The Marion County Board of Public Schools passed a resolution Tuesday night prohibiting transgender students from using the public bathroom of their choice in schools under its jurisdiction.

The resolution, which passed 4-1, states that beginning April 27, students must use single-sex restrooms or locker rooms that correspond to their sex assigned at birth.

The resolution also stipulates that schools must provide separate but equal alternative gender-neutral facilities. This makes Marion, directly neighboring Alachua, the first county in Florida to institute this kind of policy in its public schools, according the Hannah Willard, policy and outreach coordinator for the LGBTQ+ advocacy organization Equality Florida.

The vote took place after an emergency school board meeting on Tuesday. The meeting addressed concerns by John Kerley, principal of Vanguard High School, who reported earlier this month that a transgender student was using one of the school’s men’s bathrooms. According to members of the audience during public comment, Kerley offered the student a separate, single-stall, gender-neutral restroom as an alternative, which the student refused.

During the meeting, 46 members of the public spoke in support of or in opposition to Resolution 16-001. They discussed the legality of the resolution, its impact on student safety — both of transgender and cis-gendered, female students — and the nature of gender identification and sex.

According to Marion County resident Brandon Cook, if women were allowed in men’s bathrooms, men’s “natural strength…to throw [women] around” would endanger women, a feeling that echoed other supporters of the resolution.

Opponents of the resolution, however, argued that the resolution itself would endanger the safety of transgender students.

“You’re telling the students to kill themselves,” said Damien Leonhardt, a high school student in Marion County, who said that bullying over his identification as a transgendered male became so severe that he switched to home schooling.

Ebonee Butler, a speaker during public comment, said that what constitutes being “male and female is black and white” and that she believed Marion County should keep “boys in the boys’ room and girls in the girls’ room.”

“We must stand on principles, we must stand on what is real,” Mark Sapp, another of supporter the proposed resolution, said. “There are certain things that cannot be changed.”

“You’re telling the students to kill themselves,” said Damien Leonhardt, a high school student in Marion County. 

Hannah Willard, of Equality Florida, conversely argued that Resolution 16-001 is “inappropriate and has no basis in fact.”

Critics of the recent resolution also pointed out that the school district’s actions are in direct violation of Title IX of the Education Amendments of 1972, which states that schools are responsible for prohibiting discrimination on the basis of sex. In a letter sent to the school board on Tuesday, the American Civil Liberties Union of Florida wrote that “Title IX’s prohibition on discrimination ‘on the basis of sex’ protects students from discrimination based on their gender identity, gender nonconformity, or transgender status.”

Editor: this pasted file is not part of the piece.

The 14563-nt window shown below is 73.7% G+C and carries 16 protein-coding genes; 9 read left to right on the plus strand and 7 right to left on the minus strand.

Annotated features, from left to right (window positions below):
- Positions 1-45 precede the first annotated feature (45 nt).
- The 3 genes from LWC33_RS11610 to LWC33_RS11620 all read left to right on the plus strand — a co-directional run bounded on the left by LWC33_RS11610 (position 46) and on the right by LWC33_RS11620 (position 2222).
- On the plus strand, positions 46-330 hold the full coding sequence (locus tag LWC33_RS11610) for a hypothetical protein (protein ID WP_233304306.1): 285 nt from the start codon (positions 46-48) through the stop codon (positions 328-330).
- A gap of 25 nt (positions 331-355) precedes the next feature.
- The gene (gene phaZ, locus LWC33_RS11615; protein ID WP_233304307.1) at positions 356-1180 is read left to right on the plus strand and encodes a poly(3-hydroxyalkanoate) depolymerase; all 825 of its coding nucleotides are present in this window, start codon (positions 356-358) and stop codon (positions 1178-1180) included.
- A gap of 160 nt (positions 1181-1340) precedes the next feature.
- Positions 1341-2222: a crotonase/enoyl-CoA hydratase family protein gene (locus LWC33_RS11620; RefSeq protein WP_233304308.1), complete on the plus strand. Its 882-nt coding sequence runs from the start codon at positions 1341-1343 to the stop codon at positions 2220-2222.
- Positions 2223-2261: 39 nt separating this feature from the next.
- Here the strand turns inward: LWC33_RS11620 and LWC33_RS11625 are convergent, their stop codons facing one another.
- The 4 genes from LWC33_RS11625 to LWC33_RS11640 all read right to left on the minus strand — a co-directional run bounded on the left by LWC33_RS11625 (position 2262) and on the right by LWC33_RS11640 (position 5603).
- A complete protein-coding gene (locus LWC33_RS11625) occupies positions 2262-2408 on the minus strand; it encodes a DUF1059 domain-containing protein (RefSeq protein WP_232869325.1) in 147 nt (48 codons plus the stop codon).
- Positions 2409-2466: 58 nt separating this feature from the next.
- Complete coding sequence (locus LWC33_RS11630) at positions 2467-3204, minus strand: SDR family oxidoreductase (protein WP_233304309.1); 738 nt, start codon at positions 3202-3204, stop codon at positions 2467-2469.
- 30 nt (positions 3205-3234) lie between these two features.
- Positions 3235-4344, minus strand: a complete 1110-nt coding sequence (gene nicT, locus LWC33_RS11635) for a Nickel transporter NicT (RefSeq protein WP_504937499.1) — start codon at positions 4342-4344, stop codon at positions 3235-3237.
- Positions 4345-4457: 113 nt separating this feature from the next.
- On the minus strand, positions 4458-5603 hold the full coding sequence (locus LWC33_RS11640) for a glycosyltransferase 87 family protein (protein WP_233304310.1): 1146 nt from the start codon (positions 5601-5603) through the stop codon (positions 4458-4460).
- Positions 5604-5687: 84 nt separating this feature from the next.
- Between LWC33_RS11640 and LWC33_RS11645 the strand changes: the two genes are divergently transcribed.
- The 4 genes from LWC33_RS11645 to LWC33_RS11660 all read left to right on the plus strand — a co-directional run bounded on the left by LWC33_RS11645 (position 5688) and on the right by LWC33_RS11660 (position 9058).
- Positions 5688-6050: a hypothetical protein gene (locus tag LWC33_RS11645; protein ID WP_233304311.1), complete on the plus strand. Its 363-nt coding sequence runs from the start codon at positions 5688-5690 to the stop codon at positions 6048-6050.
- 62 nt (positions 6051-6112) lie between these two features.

“I’m just embarrassed to be part of this school system that would enforce a law that would make people so uncomfortable,” said Riley Giberson, a Vanguard High School junior, “including people I go to school with and people I don’t.”

The board still has to deal with several legal questions, such as how to enforce the resolution and provide gender-neutral restroom areas for transgender individuals.

Bobby James, the only board member to vote against immediately enacting the resolution, urged the committee to first attend workshops that would assess the potential costs of the resolution, including litigation and constructing gender-neutral restrooms and locker facilities. During public comment, speaker Randy Osborne said that while legal suits are inevitable, Marion County would be on the right side of litigation, and that the Liberty Council — which has previously worked on cases such as the 2015 Supreme Court Case, Burwell v. Hobby Lobby — has made an open offer to support Marion County if need be.

Superintendent of Marion County Public Schools George Tomyn said during his comments that the resolution more closely resembles a ruling and is therefore subject to different procedural steps than the ones taken Tuesday night. He also questioned whether an emergency meeting should have been called at all, since emergency meetings should only stem from an immediate risk to public health.          

“We are in a lot of joy today,” said Luis de Jesus, a pastor who led counter-protests in favor of the resolution. “We knew for sure that we were gonna have the favor [of the school board] today, and it was gonna pass.”

The opponents however, many of whom had broken out into tears, had a different message, gathering outside the Marion County Public Schools’ Superintendent’s Office to lead a chant.

“This is not over,” they repeated in unison. “This is not over.”